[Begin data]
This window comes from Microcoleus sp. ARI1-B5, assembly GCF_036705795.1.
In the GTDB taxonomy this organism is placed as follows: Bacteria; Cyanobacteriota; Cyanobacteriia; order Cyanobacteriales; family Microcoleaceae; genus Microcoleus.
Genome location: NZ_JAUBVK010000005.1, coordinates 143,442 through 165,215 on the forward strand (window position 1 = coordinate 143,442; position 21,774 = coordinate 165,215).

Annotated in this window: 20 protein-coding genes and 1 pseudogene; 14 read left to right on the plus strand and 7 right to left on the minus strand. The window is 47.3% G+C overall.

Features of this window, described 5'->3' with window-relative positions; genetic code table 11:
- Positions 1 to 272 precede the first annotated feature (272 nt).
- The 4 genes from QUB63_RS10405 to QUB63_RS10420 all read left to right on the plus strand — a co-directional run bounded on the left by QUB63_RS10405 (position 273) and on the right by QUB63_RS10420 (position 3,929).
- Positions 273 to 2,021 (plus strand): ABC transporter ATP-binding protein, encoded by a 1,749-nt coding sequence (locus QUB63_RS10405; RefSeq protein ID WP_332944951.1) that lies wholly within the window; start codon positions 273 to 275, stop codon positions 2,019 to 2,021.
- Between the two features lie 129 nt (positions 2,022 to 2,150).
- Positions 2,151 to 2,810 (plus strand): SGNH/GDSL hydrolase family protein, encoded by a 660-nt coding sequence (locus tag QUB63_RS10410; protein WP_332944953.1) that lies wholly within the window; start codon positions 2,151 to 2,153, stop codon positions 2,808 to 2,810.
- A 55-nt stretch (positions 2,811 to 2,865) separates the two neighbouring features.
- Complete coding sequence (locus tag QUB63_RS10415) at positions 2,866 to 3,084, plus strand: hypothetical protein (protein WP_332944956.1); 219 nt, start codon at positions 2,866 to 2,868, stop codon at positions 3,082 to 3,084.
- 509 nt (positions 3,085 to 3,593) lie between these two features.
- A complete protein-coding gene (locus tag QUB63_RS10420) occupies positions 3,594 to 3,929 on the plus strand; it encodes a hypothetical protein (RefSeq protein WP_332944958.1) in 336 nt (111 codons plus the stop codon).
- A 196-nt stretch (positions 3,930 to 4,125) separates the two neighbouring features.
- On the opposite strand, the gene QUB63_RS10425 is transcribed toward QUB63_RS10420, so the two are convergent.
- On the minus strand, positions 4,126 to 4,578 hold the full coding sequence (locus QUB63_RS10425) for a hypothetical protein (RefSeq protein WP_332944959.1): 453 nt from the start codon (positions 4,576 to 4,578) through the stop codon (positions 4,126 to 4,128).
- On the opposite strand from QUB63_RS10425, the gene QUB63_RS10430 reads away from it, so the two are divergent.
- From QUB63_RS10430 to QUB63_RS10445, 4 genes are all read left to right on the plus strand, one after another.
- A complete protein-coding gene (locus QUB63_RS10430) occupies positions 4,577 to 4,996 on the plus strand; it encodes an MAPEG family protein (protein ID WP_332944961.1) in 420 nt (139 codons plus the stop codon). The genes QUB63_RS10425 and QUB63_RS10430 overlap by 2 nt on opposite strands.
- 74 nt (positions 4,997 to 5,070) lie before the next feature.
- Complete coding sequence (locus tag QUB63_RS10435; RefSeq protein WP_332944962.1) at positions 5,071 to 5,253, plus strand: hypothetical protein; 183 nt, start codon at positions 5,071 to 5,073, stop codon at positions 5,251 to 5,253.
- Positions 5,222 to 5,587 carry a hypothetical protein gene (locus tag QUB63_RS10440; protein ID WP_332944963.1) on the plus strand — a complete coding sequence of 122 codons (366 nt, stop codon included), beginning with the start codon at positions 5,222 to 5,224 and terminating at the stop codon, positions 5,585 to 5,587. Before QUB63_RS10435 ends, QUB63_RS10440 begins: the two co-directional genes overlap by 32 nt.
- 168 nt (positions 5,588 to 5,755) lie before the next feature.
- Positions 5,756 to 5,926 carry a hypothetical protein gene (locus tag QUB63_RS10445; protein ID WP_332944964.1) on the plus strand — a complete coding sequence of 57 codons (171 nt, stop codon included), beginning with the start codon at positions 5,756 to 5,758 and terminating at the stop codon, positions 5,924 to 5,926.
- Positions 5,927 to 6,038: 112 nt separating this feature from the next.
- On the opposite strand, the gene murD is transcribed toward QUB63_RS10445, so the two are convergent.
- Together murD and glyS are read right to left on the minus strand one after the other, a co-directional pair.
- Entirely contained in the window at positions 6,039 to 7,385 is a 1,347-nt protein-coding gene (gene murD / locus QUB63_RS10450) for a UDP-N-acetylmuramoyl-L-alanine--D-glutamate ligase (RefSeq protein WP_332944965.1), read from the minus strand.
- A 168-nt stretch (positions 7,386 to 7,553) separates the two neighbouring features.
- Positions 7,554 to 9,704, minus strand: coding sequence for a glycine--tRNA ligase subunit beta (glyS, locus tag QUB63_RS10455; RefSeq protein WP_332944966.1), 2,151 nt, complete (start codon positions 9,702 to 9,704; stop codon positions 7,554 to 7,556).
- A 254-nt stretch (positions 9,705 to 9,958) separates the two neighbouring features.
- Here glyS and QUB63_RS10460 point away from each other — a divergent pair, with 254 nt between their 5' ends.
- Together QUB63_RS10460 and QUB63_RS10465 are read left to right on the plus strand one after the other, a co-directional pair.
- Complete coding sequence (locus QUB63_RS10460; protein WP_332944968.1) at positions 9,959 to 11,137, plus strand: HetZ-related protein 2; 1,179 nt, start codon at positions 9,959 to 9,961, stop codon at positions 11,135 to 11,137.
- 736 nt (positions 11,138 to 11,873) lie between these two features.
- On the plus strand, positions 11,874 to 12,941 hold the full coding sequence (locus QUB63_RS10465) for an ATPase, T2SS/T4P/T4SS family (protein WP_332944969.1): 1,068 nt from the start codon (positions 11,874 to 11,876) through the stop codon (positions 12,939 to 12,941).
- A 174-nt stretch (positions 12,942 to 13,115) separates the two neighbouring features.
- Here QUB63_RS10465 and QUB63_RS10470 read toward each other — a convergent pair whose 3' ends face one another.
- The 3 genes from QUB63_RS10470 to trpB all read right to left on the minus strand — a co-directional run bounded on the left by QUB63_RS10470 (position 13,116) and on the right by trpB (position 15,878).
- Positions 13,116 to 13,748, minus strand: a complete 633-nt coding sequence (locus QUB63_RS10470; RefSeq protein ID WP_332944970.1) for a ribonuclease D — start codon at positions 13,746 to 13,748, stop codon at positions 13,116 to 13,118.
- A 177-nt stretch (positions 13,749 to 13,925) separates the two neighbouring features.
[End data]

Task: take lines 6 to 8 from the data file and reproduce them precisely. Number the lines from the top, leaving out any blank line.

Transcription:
- Positions 1 to 272 precede the first annotated feature (272 nt).
- The 4 genes from QUB63_RS10405 to QUB63_RS10420 all read left to right on the plus strand — a co-directional run bounded on the left by QUB63_RS10405 (position 273) and on the right by QUB63_RS10420 (position 3,929).
- Positions 273 to 2,021 (plus strand): ABC transporter ATP-binding protein, encoded by a 1,749-nt coding sequence (locus QUB63_RS10405; RefSeq protein ID WP_332944951.1) that lies wholly within the window; start codon positions 273 to 275, stop codon positions 2,019 to 2,021.